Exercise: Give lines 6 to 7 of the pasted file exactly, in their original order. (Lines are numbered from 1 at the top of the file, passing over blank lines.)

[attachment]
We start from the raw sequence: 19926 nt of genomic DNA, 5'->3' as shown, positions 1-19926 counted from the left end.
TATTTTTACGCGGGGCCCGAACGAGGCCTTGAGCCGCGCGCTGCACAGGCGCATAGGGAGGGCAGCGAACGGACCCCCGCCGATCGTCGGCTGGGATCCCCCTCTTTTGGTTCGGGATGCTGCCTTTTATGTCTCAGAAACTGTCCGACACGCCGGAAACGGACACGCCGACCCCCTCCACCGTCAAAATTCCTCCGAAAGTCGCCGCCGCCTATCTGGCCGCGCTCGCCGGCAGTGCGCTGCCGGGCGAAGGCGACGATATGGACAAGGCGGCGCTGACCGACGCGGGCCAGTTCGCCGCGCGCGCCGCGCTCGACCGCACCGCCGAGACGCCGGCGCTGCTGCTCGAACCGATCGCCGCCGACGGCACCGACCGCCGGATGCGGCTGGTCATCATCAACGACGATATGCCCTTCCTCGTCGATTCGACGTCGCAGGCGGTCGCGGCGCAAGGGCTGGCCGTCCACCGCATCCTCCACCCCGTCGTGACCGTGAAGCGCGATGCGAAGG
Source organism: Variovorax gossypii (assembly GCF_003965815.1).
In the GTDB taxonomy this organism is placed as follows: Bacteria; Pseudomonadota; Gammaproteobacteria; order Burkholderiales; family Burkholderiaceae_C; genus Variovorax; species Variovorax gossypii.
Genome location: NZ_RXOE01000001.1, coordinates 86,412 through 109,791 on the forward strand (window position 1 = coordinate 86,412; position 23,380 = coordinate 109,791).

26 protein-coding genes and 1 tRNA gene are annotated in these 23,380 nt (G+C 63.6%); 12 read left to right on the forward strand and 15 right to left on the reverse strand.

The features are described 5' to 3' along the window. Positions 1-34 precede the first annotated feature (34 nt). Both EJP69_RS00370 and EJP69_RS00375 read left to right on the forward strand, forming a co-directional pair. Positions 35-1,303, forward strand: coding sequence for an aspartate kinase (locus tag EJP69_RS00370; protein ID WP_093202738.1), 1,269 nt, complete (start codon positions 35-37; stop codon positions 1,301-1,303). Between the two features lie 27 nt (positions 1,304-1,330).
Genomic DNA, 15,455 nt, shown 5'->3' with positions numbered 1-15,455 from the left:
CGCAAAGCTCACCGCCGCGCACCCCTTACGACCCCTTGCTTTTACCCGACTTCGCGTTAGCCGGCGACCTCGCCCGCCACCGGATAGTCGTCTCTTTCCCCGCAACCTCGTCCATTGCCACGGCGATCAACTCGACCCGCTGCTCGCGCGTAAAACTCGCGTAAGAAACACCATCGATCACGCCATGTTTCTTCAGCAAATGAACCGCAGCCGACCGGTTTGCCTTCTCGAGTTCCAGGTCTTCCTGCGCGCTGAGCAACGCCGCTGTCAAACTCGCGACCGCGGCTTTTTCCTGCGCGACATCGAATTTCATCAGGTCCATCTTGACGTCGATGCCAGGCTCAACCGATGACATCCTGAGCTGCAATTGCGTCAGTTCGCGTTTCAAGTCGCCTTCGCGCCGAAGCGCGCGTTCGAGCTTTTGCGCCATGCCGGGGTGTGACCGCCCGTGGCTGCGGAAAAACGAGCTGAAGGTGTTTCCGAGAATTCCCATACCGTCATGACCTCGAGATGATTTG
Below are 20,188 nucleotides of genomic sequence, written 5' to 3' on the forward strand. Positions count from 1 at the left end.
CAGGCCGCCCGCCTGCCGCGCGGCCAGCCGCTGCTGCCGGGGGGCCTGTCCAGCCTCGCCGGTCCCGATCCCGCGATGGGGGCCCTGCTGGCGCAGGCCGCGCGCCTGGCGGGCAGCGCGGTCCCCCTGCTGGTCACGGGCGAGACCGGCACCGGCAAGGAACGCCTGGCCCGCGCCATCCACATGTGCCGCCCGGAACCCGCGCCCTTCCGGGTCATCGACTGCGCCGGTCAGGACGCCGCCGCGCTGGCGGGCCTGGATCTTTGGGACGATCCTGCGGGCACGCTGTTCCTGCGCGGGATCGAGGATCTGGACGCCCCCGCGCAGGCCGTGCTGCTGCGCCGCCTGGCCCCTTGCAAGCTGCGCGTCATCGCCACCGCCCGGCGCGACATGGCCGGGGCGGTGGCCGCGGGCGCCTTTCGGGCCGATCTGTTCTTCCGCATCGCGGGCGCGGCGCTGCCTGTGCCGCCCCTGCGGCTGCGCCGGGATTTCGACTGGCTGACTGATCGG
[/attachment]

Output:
26 protein-coding genes and 1 tRNA gene are annotated in these 23,380 nt (G+C 63.6%); 12 read left to right on the forward strand and 15 right to left on the reverse strand.

The features are described 5' to 3' along the window. Positions 1-34 precede the first annotated feature (34 nt). Both EJP69_RS00370 and EJP69_RS00375 read left to right on the forward strand, forming a co-directional pair. Positions 35-1,303, forward strand: coding sequence for an aspartate kinase (locus tag EJP69_RS00370; protein ID WP_093202738.1), 1,269 nt, complete (start codon positions 35-37; stop codon positions 1,301-1,303). Between the two features lie 27 nt (positions 1,304-1,330).